One of the greatest art heists of our time was actually a data hack

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The story behind the Nefertiti Hack just got a lot stranger. But is it a hoax? Last month, two artists grabbed headlines across the world by announcing that they had snuck a hacked Kinect Sensor into the Neues Museum in Berlin and done a guerrilla 3D scan of the bust of Queen Nefertiti, a precious artwork from ancient Egypt. Nora Al-Badri and Jan Nikolai Nelles called their work The Other Nefertiti and released their data file to world. Now anyone can have an incredibly high-quality reproduction of the sculpture, or remix it to make new artworks. But immediately, experts raised questions about the scan—it was just too high quality for a Kinect. Al-Badri and Nelles inflamed speculation when they refused to share more details about their scanning techniques.

The bust of Nefertiti has long been a bone of contention in the art world. Arguably, it belongs in Egypt, but German archaeologists took it from Amarna, Egypt over a century ago and have never given it back. Nefertiti holds a special place in ancient Egyptian history. In the 1350s BCE, her husband Pharaoh Akhenaten moved the royal palace from Thebes to the newly built city of Akhetaten (now Amarna). Together, Nefertiti and Akhenaten radically changed the structure of the state religion—some call it an early version of monotheism—and ushered in an era of unusually realistic art.

Al-Badri and Nelles displayed a 3D printed reproduction of Nefertiti’s bust in Cairo as part of their project, suggesting that only a high-tech heist allowed them bring this part of Egyptian history back to its rightful place. Their message, and the intriguing story of a covert museum scan, captured the public’s imagination.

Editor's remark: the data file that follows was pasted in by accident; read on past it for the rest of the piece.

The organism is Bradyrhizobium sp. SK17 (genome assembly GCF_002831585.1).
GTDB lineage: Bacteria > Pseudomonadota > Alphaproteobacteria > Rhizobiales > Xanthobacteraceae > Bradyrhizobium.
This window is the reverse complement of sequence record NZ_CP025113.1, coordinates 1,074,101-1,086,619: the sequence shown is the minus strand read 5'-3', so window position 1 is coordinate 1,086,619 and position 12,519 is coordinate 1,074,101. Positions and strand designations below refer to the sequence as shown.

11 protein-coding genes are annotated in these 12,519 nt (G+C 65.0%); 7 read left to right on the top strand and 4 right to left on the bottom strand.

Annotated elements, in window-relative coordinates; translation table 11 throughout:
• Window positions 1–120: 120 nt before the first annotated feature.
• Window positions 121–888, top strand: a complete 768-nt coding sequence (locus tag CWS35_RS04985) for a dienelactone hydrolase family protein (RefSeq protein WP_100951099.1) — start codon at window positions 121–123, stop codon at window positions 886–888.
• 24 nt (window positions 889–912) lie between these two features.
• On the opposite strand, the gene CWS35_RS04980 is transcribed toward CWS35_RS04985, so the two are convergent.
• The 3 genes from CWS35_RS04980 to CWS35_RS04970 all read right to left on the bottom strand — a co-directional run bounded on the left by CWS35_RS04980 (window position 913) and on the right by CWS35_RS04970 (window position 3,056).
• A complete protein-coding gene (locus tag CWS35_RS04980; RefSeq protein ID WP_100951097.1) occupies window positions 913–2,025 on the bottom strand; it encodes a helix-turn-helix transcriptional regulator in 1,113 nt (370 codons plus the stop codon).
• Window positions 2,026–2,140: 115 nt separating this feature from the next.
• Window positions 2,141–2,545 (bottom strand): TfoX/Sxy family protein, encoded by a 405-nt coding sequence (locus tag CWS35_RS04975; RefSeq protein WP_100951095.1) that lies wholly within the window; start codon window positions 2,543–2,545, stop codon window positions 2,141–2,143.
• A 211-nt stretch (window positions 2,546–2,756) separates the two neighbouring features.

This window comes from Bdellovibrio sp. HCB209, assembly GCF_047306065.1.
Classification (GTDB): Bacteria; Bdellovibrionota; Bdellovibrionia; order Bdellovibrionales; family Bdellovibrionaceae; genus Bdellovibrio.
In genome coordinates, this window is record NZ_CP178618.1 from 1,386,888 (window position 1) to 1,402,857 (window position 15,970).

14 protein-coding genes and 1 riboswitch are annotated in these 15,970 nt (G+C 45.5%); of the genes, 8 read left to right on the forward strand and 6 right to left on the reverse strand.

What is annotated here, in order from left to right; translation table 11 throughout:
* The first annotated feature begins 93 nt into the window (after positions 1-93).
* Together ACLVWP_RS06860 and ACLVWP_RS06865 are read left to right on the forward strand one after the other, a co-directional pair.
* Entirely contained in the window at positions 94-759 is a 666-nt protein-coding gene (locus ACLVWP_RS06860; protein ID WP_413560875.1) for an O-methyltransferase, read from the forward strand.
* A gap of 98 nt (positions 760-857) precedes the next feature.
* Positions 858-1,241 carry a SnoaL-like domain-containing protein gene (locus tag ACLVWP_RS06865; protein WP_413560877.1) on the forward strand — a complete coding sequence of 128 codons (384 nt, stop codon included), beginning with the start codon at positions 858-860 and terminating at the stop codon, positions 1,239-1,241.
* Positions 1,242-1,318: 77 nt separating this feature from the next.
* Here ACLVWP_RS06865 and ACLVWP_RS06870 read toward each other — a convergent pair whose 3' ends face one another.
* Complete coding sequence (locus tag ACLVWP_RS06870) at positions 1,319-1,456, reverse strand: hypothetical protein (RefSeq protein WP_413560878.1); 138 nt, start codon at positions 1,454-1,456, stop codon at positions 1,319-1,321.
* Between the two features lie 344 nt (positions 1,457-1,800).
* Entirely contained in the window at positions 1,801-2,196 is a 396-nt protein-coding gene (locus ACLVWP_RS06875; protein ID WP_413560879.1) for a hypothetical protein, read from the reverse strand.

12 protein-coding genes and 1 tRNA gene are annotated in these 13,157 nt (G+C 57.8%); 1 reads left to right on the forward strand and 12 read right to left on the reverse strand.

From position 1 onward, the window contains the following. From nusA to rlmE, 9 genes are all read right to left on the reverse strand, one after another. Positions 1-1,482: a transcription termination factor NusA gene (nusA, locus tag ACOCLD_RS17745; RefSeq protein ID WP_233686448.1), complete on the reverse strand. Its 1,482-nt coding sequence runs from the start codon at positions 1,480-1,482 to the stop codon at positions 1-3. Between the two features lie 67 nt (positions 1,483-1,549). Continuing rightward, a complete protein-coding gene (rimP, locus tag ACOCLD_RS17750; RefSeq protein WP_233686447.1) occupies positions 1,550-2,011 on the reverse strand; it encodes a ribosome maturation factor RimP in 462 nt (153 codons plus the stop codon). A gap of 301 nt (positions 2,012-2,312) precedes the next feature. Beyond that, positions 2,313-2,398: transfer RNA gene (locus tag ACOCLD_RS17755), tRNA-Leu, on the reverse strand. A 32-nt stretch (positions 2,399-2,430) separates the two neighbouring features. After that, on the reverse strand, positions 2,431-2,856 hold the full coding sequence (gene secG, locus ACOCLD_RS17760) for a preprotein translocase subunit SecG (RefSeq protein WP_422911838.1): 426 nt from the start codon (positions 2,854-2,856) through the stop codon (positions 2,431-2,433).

Now it seems almost certain that Al-Badri and Nelles did not create the scan in the way they described. Artist Fred Kahl, who has made thousands of Kinect scans, argued that the Nefertiti hack scan was at a resolution that was far too high for a Kinect. There’s also the issue of Nefertiti’s headdress, which could only be scanned by holding the Kinect directly over the top of the sculpture. The artists shot video of their Kinect rig, hidden snugly under Al-Badri’s jacket and scarf, with no obvious way to hoist it above chest level. Writing for Hyperallergic, Claire Voon details many other experts’ problems with the scan, which contains roughly 2 million triangles. A typical Kinect scan contains about 500 thousand.

Cosmo Wenman, an artist who actually has done guerrilla 3D reproductions of classical art using high-quality digital photos, told Ars that he was immediately suspicious about the Nefertiti scan. Most likely, he said, the artists had been given a version of the Neues Museum’s own 3D scans, possibly by a museum worker or a third party who did the scans for the museum.